“The agency has been allocated Rs 1,000 crore under the PMDP for small hydel projects,” the official said, referring to the Prime Minister’s Development Plan. “It could be a good opportunity for it to grow but it does not have the mandate to leverage this grant to raise funds from the market.”

The ability to raise money from the market is crucial, the official said, because “power projects cannot be executed with government funding alone”. “It is commercially undesirable and puts limits on finances, hindering capacity addition programmes,” he said.

It is such problems that the Renewable Energy Corporation, likely to be set up in the next three-four months, is meant to address. It would be “commercially oriented”, the official said, and ensure faster implementation of solar projects.

In three years, the official claimed, the corporation would be making money from its completed projects. “Till then we have sought Rs 3 crore per annum from the state for salary and to meet day to day expenses of the corporation,” he said. “For the time being the corporation will be run by hydel and solar experts hired contractually and officials deputed from the government and JAKEDA.”

As for the Energy Development Agency, it will function under the corporation as the nodal agency for coordinating with central ministries, though it will continue to install small set-ups of solar lights and cookers, the official said. The corporation will deal with large solar power projects and small hydel plants.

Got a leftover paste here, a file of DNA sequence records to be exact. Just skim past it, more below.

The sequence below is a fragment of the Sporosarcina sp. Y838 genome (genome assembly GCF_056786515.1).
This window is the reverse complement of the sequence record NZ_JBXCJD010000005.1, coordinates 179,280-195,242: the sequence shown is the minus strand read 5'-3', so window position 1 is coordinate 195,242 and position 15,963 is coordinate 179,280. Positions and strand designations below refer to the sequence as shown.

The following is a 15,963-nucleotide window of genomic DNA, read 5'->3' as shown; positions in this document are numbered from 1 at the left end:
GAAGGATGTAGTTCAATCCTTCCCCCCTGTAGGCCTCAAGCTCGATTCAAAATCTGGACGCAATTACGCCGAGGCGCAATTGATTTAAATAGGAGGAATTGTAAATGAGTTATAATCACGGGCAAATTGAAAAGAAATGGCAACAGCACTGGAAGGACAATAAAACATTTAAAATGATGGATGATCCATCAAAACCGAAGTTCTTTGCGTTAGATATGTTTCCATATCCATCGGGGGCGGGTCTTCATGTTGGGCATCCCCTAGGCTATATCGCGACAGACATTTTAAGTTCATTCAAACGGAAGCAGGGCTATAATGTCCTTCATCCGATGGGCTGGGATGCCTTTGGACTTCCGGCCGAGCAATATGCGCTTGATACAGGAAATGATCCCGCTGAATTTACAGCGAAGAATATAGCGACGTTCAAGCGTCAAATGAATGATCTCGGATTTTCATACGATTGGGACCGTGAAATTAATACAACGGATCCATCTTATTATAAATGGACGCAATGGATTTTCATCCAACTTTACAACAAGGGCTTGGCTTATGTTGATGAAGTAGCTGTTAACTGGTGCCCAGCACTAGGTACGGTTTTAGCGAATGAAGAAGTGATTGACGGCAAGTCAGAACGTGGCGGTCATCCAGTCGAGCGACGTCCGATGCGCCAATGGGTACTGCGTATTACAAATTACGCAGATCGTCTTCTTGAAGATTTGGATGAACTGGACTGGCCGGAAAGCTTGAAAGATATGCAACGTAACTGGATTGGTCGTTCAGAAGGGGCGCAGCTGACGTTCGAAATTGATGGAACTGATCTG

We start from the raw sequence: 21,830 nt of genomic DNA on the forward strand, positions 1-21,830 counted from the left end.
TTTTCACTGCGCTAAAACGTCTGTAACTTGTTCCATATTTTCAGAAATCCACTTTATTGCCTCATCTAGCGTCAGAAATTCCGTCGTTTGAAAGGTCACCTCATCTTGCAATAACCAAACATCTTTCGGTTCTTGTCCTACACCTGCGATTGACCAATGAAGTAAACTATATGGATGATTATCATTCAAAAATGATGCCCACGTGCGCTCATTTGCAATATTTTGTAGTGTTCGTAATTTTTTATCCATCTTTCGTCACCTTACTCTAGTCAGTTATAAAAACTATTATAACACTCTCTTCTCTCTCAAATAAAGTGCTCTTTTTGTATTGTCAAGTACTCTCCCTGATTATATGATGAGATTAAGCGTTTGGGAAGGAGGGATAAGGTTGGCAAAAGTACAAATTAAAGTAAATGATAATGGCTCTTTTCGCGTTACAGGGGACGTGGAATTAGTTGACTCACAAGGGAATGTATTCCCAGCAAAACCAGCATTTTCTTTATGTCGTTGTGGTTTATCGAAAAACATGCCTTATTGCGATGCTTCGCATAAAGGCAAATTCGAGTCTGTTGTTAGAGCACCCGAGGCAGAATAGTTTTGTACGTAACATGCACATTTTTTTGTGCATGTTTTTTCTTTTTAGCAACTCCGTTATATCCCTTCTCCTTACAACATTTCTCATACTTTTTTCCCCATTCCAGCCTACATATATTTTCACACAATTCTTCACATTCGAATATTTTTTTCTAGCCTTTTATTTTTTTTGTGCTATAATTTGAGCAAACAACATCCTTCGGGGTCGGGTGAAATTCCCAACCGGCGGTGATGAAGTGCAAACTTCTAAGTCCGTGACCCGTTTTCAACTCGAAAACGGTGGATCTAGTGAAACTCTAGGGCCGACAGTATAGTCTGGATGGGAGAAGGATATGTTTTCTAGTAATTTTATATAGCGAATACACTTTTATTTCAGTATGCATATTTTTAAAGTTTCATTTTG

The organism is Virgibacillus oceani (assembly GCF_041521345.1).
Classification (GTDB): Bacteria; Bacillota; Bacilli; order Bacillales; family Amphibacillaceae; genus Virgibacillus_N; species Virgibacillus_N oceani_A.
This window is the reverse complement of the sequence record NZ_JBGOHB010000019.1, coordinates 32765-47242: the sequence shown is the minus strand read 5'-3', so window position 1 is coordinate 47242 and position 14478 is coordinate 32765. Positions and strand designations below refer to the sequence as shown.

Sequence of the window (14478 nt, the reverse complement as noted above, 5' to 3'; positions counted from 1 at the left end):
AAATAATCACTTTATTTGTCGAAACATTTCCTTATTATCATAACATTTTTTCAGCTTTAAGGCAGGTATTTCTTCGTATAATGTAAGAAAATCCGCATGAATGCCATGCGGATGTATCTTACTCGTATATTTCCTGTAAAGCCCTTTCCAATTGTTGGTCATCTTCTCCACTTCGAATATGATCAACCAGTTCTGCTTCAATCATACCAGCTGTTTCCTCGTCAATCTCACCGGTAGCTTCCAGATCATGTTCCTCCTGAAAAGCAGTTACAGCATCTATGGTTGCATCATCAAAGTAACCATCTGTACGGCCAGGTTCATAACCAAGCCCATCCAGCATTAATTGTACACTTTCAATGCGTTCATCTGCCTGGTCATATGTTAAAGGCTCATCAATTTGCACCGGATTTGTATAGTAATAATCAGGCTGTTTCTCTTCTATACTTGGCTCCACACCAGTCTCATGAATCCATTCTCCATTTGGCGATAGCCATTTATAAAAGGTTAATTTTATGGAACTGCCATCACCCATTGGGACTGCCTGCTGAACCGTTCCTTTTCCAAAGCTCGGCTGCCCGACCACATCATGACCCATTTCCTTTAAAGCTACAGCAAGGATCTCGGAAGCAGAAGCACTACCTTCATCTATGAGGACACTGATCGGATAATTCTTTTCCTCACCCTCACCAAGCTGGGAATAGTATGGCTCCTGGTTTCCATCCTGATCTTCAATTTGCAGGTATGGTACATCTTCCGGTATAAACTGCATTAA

Not a bright idea

Although solar power has received a fillip in Jammu and Kashmir in the last few years – thanks largely to the central government’s initiatives such as the newly-announced solar parks in Ladakh – experts argue that the Renewable Energy Corporation may not be a bright idea.

Iftikhar Drabu, an energy sector expert, wondered why the state needed this corporation at all. For one, it will require a good amount of time and money to be made functional. “What prevents the Power Development Corporation from undertaking solar power projects as a separate division or vertical?” he asked, adding the Power Development Corporation has been working on developing solar and geothermal power projects for years now. “When the business grows, then a separate corporation can be set up.”

The attraction of solar power, Drabu pointed out, lies in its simple and quick installation, no construction risk, short gestation period and low maintenance even though its plant load factor – achieved output as against the theoretical maximum output – is low, probably the lowest after only wind energy. While hydroelectric projects have have a plant load factor of 40%-60% and thermal plants over 90%, solar plants has only around 20%. Moreover, he added, generating a megawatt of solar power “requires 35-45 kanals of land”.

Still, solar power has become attractive given its cost has plummeted from around Rs 18 crore per megawatt a decade ago to Rs three-four crore now. In Jammu and Kashmir, Ladakh region has the most potential for generating solar power given its high altitude, but it lacks the necessary transmission infrastructure.